Hong Kong leader offers talks with protesters, but won’t quit

In a significant turn that could fracture Hong Kong’s pro-democracy movement, the territory’s chief executive said late Thursday that members of his administration would hold talks with a student group. But he refused to bow to activists’ demands that he step down.

Exactly when, where and how the discussions would be conducted, not to mention what they might encompass, remained unclear.

It was also uncertain whether the talks would bring an end to the street protests that have engulfed the semiautonomous Chinese territory for five days. But the gambit seemed to have the immediate effect of dividing the thousands of young students who are the driving force behind the demonstrations.

The eleventh-hour offer capped a day of rising tension that began with the Chinese Communist Party strongly denouncing “illegal” rallies that it said threatened to drag the Asian financial hub into chaos. Some protest organizers had vowed to occupy government buildings unless Chief Executive Leung Chun-ying quits.


The atmosphere became increasingly strained as the day wore on, and protesters were set on edge when police were seen carrying what appeared to be anti-riot equipment into government headquarters. As night fell, thousands of people, many equipped with goggles, masks and other gear to protect against tear gas, surrounded access points to Leung’s office building.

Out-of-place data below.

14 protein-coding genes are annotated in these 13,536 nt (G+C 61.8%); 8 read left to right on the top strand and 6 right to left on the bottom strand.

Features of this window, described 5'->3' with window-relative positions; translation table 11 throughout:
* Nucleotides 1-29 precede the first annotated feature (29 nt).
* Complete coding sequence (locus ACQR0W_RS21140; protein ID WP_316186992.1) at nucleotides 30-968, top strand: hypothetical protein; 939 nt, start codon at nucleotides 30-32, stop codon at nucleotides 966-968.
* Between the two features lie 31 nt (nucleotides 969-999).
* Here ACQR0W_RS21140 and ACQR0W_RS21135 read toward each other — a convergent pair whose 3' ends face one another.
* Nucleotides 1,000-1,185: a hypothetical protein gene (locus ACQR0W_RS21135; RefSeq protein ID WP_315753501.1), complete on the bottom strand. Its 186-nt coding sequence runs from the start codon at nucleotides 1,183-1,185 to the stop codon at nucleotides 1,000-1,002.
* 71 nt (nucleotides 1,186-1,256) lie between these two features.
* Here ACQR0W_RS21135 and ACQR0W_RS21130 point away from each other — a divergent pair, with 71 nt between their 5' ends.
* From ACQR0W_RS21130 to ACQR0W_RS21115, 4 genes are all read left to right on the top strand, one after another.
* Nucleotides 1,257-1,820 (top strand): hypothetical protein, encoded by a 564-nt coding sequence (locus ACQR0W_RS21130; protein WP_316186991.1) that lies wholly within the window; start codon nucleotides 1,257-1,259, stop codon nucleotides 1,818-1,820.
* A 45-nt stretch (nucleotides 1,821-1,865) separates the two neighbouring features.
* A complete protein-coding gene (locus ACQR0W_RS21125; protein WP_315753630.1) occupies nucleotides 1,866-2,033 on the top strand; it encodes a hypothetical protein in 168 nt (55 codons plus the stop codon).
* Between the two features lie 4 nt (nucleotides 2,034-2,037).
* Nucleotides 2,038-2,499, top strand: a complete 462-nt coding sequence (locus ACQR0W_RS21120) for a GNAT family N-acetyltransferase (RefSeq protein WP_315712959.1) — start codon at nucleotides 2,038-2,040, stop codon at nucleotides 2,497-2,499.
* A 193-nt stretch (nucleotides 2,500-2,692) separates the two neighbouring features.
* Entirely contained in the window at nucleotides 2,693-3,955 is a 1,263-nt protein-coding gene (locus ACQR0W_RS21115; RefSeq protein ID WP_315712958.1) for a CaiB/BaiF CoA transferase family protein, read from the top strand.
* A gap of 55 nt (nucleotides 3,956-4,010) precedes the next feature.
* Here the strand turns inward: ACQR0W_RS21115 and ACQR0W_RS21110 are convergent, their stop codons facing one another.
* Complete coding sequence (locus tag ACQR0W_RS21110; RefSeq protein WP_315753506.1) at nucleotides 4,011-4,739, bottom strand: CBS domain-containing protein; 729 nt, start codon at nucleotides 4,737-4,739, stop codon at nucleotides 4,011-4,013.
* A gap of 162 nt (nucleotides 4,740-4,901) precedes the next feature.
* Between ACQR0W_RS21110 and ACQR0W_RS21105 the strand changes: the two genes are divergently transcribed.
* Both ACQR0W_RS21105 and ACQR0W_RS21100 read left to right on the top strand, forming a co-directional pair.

Taking to the airwaves at 11:30 p.m., the Beijing-backed Leung declared, “I won’t resign because I need to complete the task of political reform and to realize ‘one person, one vote’ for the 5 million eligible voters in Hong Kong.”

“As long as protesters do not challenge [or] storm the police cordon,” he said, “we can tolerate their sit-in on the premises of the government office compound.”

Chinese leaders have said Hong Kong voters can for the first time cast ballots in 2017 for the chief executive, now chosen by a Beijing-friendly committee of 1,200 people. However, authorities want to limit voters’ choice to two or three candidates who pass muster with Beijing, which protesters say amounts to “fake democracy.”

Leung designated Carrie Lam, chief secretary of Hong Kong, to meet with representatives of the Hong Kong Federation of Students “as soon as possible” to discuss a way out of the conflict. The student group later said it would hold a public meeting with Lam, stating that the “only agenda … is the political reform.” The timing and location were not mentioned. Protesters had been pressing for a public dialogue, with journalists in attendance.

Outside Leung’s offices, some expressed frustration, saying the promise of talks appeared to be a stalling tactic and a move to divide and weaken the movement.

“I feel like the last week has been a waste,” said Pat Lam, a hotel management student. “I feel like deep down this nonviolence will not work.”

Clayton Dube, executive director of the USC U.S.-China Institute, said it appeared that the government “is bringing in sticks and offering a carrot.”


“By doing this, it is taking the initiative away from the students and putting them in a defensive position.”

Two student leaders of the demonstrations later appeared at the gathering, urging the youths to have patience given the proposed talks.